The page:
A young woman, Poppy, out for excitement in Shanghai, enters a gambling house owned by "Mother" Gin Sling, a dragon-lady who worked herself up from poverty to buy the casino. Sir Guy ... See full summary »
Dr. Tony Flagg's friend, Steven, has problems in the relationship with his fiancee, Amanda, so he persuades her to visit Dr. Flagg. After some minor misunderstandings, she falls in love ... See full summary »
Anything can happen during a weekend at New York's Waldorf-Astoria: a glamorous movie star meets a world-weary war correspondent and mistakes him for a jewel thief; a soldier learns that ... See full summary »
In the original Broadway production, Danny Kaye sang his famous patter song, "Tchaikovsky (And Other Russians)," in which he dashed off the names of 50 Russian composers in 39 seconds. By the time the movie version was made, Kaye was under contract with Samuel Goldwyn, and could not appear in the film. His role as the photographer, Russell Paxton, was given to Mischa Auer, and the "Tchaikovsky" number was dropped. See more »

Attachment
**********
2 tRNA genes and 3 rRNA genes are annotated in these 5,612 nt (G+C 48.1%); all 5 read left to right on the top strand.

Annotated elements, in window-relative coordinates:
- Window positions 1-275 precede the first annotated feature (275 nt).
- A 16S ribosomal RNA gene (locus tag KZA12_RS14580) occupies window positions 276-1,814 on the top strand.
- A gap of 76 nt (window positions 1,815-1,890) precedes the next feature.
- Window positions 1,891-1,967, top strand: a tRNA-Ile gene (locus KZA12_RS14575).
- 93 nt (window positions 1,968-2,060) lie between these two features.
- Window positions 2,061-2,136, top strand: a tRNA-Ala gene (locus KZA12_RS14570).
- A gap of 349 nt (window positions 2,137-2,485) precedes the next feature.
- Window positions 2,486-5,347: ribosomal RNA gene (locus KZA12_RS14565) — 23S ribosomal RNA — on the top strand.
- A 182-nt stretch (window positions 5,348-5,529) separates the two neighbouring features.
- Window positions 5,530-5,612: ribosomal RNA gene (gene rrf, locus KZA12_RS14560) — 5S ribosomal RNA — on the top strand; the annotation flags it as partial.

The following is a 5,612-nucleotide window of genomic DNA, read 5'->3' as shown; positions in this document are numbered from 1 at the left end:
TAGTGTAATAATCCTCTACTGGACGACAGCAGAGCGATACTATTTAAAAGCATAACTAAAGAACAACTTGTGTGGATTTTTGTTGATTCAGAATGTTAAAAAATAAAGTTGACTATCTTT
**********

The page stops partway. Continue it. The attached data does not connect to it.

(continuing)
Great score mutilated, interesting stage libretto turned into an anti-feminist tract: It seems that our heroine, a successful and independent woman, needs a man to dominate her to be happy. (The stage version had the same basic story, but the rhetoric wasn't so vehemently misogynistic.) Ginger was more than a singer-dancer -- she could act, and had an Oscar to prove it -- but here her playing is dull and unimaginative. She, the art and costume and make-up departments, and the director seem concerned with two things only: the look of Ginger, and the look of the film. She looks fine, and the gaudy production design is a Technicolor riot, if not in the best of taste. The visual splendor makes the film worth seeing, but you'll have to tune a lot of nonsense out.
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